How to become a professional photographer
'The 'free' in freelance does not mean you give your work away.'
But how do you do it?
I've been asked this question many times.
Your problem is this:
Please let me offer you a few wise words,
Being freelance is no picnic it's;
But, it has tremendous rewards if you get it right, you are;
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But, here's the deal, unless you only want promotion, do not, I repeat do not give your work away, in the hope that it will yield further paid work.
Maybe you're a blogger who wants to take the next step. You take great photos, everyone loves them.
So you offer your work for free, because getting published is the next step. Hey, if you just want promotion and get more people to read your blog this is just fine. Don't knock it.
But if you want to get paid for your work do this...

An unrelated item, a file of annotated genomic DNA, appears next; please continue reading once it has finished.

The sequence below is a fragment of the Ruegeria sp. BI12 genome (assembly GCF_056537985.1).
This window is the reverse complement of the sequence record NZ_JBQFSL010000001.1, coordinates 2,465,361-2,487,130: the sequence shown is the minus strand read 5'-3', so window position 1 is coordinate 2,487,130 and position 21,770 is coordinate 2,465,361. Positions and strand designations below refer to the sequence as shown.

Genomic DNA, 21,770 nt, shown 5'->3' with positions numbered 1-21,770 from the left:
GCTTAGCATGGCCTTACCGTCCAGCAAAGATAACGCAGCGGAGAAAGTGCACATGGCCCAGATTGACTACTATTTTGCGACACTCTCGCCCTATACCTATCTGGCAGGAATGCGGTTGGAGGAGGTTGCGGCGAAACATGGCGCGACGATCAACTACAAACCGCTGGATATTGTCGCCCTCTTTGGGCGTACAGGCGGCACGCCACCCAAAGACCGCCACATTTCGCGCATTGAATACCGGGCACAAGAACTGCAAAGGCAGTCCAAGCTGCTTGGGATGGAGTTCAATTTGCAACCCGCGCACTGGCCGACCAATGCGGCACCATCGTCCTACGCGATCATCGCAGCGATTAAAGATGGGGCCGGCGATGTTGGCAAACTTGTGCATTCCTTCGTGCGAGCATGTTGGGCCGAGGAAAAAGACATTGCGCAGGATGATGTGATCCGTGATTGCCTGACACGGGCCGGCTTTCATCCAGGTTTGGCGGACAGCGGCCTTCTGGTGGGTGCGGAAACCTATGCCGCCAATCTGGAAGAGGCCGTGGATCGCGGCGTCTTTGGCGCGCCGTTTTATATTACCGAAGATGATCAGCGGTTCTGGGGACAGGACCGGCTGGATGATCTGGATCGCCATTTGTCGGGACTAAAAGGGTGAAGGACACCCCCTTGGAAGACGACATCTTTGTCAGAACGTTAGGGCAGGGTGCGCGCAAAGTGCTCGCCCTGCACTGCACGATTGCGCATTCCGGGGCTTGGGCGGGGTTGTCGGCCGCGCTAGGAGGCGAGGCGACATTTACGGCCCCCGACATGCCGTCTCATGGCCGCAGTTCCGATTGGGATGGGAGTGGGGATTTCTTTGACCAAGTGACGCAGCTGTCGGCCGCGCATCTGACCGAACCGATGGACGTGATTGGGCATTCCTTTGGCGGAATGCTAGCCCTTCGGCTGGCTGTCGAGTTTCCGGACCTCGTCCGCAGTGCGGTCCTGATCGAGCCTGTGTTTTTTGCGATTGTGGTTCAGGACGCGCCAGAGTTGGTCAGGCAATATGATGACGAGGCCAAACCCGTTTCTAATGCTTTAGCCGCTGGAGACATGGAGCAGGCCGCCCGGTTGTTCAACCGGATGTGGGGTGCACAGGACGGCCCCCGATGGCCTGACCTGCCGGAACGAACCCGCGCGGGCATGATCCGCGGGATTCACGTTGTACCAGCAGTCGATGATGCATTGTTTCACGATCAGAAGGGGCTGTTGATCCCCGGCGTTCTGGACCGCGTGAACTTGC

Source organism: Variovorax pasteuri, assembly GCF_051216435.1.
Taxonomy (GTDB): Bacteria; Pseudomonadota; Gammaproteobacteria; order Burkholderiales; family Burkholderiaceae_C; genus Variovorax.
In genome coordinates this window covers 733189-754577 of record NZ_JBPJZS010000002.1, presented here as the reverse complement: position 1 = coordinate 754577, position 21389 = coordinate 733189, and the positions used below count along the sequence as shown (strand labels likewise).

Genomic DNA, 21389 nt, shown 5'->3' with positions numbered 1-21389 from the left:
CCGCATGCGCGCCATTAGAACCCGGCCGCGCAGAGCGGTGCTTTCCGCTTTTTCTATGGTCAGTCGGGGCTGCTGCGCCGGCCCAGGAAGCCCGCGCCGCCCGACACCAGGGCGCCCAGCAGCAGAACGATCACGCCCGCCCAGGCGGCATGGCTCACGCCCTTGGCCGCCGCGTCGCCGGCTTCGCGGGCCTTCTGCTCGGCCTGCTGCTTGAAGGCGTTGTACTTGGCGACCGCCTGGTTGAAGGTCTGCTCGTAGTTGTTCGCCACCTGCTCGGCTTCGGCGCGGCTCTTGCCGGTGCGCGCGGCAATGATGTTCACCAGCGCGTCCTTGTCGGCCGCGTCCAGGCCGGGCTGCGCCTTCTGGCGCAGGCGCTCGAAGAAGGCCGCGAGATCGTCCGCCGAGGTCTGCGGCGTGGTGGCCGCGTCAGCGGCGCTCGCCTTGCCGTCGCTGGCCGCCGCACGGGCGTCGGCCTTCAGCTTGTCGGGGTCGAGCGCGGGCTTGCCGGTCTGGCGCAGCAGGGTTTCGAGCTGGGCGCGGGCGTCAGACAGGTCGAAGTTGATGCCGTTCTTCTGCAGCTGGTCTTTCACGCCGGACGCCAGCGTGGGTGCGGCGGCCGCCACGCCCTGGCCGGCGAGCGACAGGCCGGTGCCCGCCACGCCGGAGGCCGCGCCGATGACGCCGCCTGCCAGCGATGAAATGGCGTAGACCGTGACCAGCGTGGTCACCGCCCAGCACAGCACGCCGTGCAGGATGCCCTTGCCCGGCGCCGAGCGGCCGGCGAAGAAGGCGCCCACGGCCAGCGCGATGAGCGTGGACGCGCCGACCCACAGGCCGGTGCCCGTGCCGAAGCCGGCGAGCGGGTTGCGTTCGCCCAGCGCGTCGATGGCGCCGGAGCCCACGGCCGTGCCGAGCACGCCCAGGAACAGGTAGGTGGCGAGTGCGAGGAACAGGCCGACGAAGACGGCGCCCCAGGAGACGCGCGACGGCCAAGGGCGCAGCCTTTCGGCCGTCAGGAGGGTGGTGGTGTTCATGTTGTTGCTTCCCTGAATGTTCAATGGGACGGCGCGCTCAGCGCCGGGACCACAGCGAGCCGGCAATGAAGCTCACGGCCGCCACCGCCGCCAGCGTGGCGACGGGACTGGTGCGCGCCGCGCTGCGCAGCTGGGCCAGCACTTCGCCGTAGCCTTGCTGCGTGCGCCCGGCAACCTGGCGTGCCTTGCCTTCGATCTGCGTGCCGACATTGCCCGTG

Ask how much they pay to publish a set of your images
Yes, that simple, just ask.
Because if you don't value your work, no-one else will. and crucially,
If they have the budgets to pay you and your work is great and delivers what they want.
They will pay you even of you are a newbie.
If they don't have the budgets they will never pay you.
Can you afford to work like this? No? Neither can I.
So to reiterate, if a company has the budget they are more than willing to pay for excellent work.
They are skilled in recognising great work. They need and value highly creative, skilled operators.
Here's your check list to your first steps in becoming a successful freelance photographer:
You may not hear back straight away. They work with very small teams and to deadlines. They have annoying publishers who squeeze their time, patience and budgets. I know, I was one. But there is no excuse for an editor not responding to material you send in. It is plain rude. So do persevere;
Most importantly, don't give up if you get rejected, keep going because,
If you can try to get feedback. A good editor will do this sensitively and positively. And it if they
suggest your work isn't good enough, take it on the chin, work on making it better. Because even the pro's need to practice!
© Lynn Keddie
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